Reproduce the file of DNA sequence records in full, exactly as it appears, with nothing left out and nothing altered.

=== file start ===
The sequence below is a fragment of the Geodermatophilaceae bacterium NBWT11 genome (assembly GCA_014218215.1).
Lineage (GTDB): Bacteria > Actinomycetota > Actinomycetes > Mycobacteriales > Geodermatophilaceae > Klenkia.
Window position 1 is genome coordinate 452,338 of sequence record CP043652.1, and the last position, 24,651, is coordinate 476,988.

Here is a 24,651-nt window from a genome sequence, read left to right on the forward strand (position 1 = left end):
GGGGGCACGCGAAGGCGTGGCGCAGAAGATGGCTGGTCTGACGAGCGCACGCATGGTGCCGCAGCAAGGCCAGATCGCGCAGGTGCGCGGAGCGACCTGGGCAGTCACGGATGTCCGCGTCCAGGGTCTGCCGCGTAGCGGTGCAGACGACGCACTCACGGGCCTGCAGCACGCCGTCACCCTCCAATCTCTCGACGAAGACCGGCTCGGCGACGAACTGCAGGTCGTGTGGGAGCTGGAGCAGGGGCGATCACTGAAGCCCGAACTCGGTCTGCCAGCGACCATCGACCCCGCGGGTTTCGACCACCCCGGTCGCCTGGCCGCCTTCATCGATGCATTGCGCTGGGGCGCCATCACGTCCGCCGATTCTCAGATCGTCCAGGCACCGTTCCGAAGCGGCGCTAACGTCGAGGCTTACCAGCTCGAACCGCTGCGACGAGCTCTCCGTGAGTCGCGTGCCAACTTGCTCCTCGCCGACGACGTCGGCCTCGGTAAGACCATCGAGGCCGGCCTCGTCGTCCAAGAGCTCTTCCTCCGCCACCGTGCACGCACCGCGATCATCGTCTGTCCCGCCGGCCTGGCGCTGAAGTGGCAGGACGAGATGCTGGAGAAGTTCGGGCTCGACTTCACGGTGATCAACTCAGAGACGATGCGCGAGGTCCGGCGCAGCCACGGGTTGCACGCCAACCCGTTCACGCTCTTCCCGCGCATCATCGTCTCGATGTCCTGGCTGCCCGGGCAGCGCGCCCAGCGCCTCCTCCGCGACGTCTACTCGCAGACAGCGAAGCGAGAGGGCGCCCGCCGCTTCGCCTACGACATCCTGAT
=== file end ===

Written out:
The sequence below is a fragment of the Geodermatophilaceae bacterium NBWT11 genome (assembly GCA_014218215.1).
Lineage (GTDB): Bacteria > Actinomycetota > Actinomycetes > Mycobacteriales > Geodermatophilaceae > Klenkia.
Window position 1 is genome coordinate 452,338 of sequence record CP043652.1, and the last position, 24,651, is coordinate 476,988.

Here is a 24,651-nt window from a genome sequence, read left to right on the forward strand (position 1 = left end):
GGGGGCACGCGAAGGCGTGGCGCAGAAGATGGCTGGTCTGACGAGCGCACGCATGGTGCCGCAGCAAGGCCAGATCGCGCAGGTGCGCGGAGCGACCTGGGCAGTCACGGATGTCCGCGTCCAGGGTCTGCCGCGTAGCGGTGCAGACGACGCACTCACGGGCCTGCAGCACGCCGTCACCCTCCAATCTCTCGACGAAGACCGGCTCGGCGACGAACTGCAGGTCGTGTGGGAGCTGGAGCAGGGGCGATCACTGAAGCCCGAACTCGGTCTGCCAGCGACCATCGACCCCGCGGGTTTCGACCACCCCGGTCGCCTGGCCGCCTTCATCGATGCATTGCGCTGGGGCGCCATCACGTCCGCCGATTCTCAGATCGTCCAGGCACCGTTCCGAAGCGGCGCTAACGTCGAGGCTTACCAGCTCGAACCGCTGCGACGAGCTCTCCGTGAGTCGCGTGCCAACTTGCTCCTCGCCGACGACGTCGGCCTCGGTAAGACCATCGAGGCCGGCCTCGTCGTCCAAGAGCTCTTCCTCCGCCACCGTGCACGCACCGCGATCATCGTCTGTCCCGCCGGCCTGGCGCTGAAGTGGCAGGACGAGATGCTGGAGAAGTTCGGGCTCGACTTCACGGTGATCAACTCAGAGACGATGCGCGAGGTCCGGCGCAGCCACGGGTTGCACGCCAACCCGTTCACGCTCTTCCCGCGCATCATCGTCTCGATGTCCTGGCTGCCCGGGCAGCGCGCCCAGCGCCTCCTCCGCGACGTCTACTCGCAGACAGCGAAGCGAGAGGGCGCCCGCCGCTTCGCCTACGACATCCTGAT